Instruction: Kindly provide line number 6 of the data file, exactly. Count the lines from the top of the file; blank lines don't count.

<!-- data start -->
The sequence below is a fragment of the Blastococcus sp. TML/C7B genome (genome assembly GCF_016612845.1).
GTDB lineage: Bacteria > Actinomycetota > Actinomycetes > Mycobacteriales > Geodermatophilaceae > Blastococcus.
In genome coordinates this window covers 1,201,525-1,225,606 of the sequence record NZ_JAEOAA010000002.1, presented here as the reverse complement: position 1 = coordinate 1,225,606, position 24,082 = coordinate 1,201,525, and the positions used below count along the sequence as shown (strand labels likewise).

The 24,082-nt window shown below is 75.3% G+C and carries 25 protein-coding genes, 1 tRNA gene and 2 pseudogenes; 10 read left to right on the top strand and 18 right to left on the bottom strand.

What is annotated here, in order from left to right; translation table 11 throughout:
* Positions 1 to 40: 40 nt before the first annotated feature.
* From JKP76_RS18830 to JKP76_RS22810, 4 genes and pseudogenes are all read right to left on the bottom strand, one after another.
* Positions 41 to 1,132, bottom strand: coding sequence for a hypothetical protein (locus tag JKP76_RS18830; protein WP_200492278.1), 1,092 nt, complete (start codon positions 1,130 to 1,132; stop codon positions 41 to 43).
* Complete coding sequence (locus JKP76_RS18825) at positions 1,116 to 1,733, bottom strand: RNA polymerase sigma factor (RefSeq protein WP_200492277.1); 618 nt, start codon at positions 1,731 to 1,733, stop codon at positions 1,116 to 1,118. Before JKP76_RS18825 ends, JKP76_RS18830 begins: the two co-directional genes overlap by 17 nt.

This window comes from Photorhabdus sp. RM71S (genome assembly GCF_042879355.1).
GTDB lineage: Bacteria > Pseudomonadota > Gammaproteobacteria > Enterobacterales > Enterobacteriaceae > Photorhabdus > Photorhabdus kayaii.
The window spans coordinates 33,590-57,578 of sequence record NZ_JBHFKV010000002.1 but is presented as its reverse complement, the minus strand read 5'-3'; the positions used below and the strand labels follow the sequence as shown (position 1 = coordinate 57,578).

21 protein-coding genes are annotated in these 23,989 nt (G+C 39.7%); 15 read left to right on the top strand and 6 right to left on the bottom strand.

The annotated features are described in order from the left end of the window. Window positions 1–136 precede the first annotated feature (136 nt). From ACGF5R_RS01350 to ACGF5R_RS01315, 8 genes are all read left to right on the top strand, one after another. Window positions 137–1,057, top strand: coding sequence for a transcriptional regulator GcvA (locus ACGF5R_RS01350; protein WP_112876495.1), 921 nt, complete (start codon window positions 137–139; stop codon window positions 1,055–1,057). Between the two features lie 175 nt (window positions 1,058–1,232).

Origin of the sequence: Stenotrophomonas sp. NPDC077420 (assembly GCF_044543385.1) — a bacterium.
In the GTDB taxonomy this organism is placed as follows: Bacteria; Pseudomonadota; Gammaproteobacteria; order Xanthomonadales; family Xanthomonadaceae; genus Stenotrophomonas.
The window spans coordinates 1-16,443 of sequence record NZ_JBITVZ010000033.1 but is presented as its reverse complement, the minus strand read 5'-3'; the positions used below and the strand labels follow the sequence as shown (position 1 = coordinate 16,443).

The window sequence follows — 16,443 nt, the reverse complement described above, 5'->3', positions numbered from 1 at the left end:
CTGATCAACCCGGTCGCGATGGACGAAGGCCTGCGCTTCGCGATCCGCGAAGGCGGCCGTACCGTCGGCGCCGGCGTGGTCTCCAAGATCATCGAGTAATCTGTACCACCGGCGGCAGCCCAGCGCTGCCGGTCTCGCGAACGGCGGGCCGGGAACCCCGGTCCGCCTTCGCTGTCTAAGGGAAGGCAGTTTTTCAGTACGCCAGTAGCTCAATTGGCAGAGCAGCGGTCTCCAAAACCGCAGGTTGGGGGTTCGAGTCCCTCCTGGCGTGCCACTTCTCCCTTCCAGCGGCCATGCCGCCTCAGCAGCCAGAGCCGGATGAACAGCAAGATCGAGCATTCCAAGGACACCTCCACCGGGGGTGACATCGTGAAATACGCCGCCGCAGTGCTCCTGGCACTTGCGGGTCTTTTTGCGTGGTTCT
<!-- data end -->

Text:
* Positions 1 to 40: 40 nt before the first annotated feature.